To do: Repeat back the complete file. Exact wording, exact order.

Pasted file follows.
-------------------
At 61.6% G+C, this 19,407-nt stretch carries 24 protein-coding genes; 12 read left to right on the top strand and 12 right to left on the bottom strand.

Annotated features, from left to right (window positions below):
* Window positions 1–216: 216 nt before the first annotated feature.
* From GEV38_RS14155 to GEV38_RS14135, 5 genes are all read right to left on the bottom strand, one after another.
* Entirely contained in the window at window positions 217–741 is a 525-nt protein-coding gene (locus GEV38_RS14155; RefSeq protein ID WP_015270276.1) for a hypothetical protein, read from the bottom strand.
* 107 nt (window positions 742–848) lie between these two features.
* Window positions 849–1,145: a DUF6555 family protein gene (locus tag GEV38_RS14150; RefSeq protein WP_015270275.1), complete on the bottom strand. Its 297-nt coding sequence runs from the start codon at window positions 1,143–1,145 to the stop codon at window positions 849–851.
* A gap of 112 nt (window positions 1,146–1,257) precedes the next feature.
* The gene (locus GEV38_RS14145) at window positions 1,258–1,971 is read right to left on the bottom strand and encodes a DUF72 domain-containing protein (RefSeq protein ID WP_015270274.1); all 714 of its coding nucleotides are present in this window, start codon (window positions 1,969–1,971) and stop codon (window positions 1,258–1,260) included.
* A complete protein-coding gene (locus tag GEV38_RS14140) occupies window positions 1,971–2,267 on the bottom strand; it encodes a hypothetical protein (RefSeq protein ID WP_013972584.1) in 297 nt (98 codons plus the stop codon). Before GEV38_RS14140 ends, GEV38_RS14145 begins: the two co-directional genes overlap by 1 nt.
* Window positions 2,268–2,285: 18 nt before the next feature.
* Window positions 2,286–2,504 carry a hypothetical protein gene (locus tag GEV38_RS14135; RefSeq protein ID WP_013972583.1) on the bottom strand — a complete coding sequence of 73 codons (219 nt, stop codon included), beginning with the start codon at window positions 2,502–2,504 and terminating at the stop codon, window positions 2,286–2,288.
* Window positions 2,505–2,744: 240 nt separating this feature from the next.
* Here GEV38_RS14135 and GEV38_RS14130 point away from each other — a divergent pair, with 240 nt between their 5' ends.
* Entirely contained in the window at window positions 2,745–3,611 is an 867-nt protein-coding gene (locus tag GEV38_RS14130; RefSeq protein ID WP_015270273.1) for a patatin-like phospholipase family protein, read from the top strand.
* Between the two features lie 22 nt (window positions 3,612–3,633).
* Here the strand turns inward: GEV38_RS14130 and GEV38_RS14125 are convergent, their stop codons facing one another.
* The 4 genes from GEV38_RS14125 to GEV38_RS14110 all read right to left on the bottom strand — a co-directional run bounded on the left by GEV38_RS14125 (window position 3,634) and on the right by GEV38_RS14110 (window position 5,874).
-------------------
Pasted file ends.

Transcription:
At 61.6% G+C, this 19,407-nt stretch carries 24 protein-coding genes; 12 read left to right on the top strand and 12 right to left on the bottom strand.

Annotated features, from left to right (window positions below):
* Window positions 1–216: 216 nt before the first annotated feature.
* From GEV38_RS14155 to GEV38_RS14135, 5 genes are all read right to left on the bottom strand, one after another.
* Entirely contained in the window at window positions 217–741 is a 525-nt protein-coding gene (locus GEV38_RS14155; RefSeq protein ID WP_015270276.1) for a hypothetical protein, read from the bottom strand.
* 107 nt (window positions 742–848) lie between these two features.
* Window positions 849–1,145: a DUF6555 family protein gene (locus tag GEV38_RS14150; RefSeq protein WP_015270275.1), complete on the bottom strand. Its 297-nt coding sequence runs from the start codon at window positions 1,143–1,145 to the stop codon at window positions 849–851.
* A gap of 112 nt (window positions 1,146–1,257) precedes the next feature.
* The gene (locus GEV38_RS14145) at window positions 1,258–1,971 is read right to left on the bottom strand and encodes a DUF72 domain-containing protein (RefSeq protein ID WP_015270274.1); all 714 of its coding nucleotides are present in this window, start codon (window positions 1,969–1,971) and stop codon (window positions 1,258–1,260) included.
* A complete protein-coding gene (locus tag GEV38_RS14140) occupies window positions 1,971–2,267 on the bottom strand; it encodes a hypothetical protein (RefSeq protein ID WP_013972584.1) in 297 nt (98 codons plus the stop codon). Before GEV38_RS14140 ends, GEV38_RS14145 begins: the two co-directional genes overlap by 1 nt.
* Window positions 2,268–2,285: 18 nt before the next feature.
* Window positions 2,286–2,504 carry a hypothetical protein gene (locus tag GEV38_RS14135; RefSeq protein ID WP_013972583.1) on the bottom strand — a complete coding sequence of 73 codons (219 nt, stop codon included), beginning with the start codon at window positions 2,502–2,504 and terminating at the stop codon, window positions 2,286–2,288.
* Window positions 2,505–2,744: 240 nt separating this feature from the next.
* Here GEV38_RS14135 and GEV38_RS14130 point away from each other — a divergent pair, with 240 nt between their 5' ends.
* Entirely contained in the window at window positions 2,745–3,611 is an 867-nt protein-coding gene (locus tag GEV38_RS14130; RefSeq protein ID WP_015270273.1) for a patatin-like phospholipase family protein, read from the top strand.
* Between the two features lie 22 nt (window positions 3,612–3,633).
* Here the strand turns inward: GEV38_RS14130 and GEV38_RS14125 are convergent, their stop codons facing one another.
* The 4 genes from GEV38_RS14125 to GEV38_RS14110 all read right to left on the bottom strand — a co-directional run bounded on the left by GEV38_RS14125 (window position 3,634) and on the right by GEV38_RS14110 (window position 5,874).